And yes, believe me when I say it, people are dying -- people are committing suicide. I've heard of a pair of first-hand accounts, and I've read press accounts, of people so desperate and hopeless that they're committing suicide. Why? Why? Why? Why is the tragedy that struck New Orleans August 29th, now almost four months later, still kicking people in the gut every single day they wake up. Why is it that citizens of the United States of America are allowing a tragedy that befell this region on August 29th to continue unfolding its misery day after day!

Gutierrez repeated the same argument that Bush and others have repeated:
"You have a labor force willing to come in and live and work in conditions others are not willing to."

No! People will do almost any kind of work if you pay them what is fair compensation for the work. What you have instead, is an employer force that is unwilling to pay what it can hire someone else to do for cheaper. Americans will, in fact, live and work under almost any conditions when they have to. The Washington Post observed that immigrants are sleeping on floors in moldy houses. Lots of Americans are doing the same thing -- the only difference is that they own those homes.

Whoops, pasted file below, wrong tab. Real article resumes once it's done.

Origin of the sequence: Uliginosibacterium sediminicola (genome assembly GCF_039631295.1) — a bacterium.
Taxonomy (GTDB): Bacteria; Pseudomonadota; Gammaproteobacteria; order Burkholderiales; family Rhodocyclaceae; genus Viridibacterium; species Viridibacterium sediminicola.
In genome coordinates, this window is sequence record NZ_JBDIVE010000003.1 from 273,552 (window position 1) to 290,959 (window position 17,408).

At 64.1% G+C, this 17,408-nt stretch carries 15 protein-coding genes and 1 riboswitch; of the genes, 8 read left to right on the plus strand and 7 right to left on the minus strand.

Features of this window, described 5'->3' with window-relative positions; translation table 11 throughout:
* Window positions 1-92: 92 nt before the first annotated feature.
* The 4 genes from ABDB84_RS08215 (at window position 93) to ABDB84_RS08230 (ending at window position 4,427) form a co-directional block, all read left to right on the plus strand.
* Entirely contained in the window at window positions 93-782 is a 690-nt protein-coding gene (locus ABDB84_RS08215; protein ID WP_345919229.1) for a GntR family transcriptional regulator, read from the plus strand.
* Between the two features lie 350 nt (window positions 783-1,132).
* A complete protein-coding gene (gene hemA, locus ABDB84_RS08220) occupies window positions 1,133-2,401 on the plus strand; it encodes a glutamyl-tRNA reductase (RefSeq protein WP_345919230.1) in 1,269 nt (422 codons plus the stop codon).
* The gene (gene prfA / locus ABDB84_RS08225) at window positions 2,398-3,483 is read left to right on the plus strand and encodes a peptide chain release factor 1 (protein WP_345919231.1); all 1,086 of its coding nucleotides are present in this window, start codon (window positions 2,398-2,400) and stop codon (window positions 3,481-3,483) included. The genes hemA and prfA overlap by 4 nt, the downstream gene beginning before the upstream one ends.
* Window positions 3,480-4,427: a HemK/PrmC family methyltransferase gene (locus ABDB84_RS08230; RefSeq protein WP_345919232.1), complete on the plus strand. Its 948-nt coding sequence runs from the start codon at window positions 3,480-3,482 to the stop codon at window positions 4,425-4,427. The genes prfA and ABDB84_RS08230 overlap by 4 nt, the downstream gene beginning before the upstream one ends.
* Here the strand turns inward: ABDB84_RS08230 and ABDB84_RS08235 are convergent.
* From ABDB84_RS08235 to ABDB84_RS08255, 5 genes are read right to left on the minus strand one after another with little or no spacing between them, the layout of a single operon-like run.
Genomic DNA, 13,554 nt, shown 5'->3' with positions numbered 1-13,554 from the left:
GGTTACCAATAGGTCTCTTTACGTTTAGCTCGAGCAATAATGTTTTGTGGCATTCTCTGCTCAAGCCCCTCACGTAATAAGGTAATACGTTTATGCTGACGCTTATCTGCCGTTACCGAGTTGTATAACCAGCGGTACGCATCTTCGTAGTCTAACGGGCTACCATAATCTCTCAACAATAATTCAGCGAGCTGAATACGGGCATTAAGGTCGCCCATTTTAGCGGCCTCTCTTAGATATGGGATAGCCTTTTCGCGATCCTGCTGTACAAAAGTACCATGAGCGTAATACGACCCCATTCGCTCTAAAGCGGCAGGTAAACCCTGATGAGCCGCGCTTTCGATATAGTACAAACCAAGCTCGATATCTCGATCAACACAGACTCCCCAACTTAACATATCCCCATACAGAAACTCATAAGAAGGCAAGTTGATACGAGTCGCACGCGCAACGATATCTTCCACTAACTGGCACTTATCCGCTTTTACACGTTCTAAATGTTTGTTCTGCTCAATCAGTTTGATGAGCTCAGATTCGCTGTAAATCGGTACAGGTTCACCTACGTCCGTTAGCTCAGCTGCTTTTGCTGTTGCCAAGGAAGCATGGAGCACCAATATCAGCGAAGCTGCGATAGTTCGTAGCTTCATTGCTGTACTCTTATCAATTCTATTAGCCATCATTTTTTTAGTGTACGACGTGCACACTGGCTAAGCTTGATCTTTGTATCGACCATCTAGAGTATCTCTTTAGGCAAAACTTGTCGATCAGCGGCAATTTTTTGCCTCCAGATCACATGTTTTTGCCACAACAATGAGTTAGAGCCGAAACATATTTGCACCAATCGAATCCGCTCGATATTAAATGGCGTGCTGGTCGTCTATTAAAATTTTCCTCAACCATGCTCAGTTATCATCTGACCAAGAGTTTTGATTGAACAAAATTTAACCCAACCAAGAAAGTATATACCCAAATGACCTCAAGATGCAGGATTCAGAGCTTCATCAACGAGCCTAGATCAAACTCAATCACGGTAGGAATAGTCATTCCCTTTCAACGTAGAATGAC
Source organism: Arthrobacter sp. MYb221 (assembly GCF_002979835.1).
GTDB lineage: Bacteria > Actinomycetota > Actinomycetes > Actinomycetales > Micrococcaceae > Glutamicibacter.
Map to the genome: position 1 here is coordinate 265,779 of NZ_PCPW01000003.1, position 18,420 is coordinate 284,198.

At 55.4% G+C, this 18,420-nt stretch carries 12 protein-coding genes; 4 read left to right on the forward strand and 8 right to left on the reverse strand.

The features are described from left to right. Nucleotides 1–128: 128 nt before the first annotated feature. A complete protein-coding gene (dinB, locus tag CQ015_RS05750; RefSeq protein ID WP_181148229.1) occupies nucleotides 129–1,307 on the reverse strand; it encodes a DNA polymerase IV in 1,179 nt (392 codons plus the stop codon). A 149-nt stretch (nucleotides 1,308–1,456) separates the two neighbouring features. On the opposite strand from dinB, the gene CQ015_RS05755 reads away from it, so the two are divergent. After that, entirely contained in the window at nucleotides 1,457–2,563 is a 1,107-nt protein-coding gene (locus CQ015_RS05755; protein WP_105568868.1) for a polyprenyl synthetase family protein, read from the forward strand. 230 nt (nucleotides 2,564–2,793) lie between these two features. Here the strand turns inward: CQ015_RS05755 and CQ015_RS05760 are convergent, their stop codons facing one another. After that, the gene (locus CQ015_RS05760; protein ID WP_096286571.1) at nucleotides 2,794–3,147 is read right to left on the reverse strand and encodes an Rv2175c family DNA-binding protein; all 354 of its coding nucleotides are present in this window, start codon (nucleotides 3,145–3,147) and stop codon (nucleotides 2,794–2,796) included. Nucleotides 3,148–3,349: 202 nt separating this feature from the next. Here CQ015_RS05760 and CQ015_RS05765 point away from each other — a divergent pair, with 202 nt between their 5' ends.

Because The Washington Post and other press agencies aren't hiring locals to help with their reporting, they continue to make remarkably shallow assumptions about the situation here. The guest-worker story in today's WAPO was authored by a staff writer from Washington, with contributions by Ceci Connolly in Atlanta, and Lucy Shackelford in Washington. Well-meaning but ignorant reporting is producing simple off-the-cuff statements such as the following (my emphasis):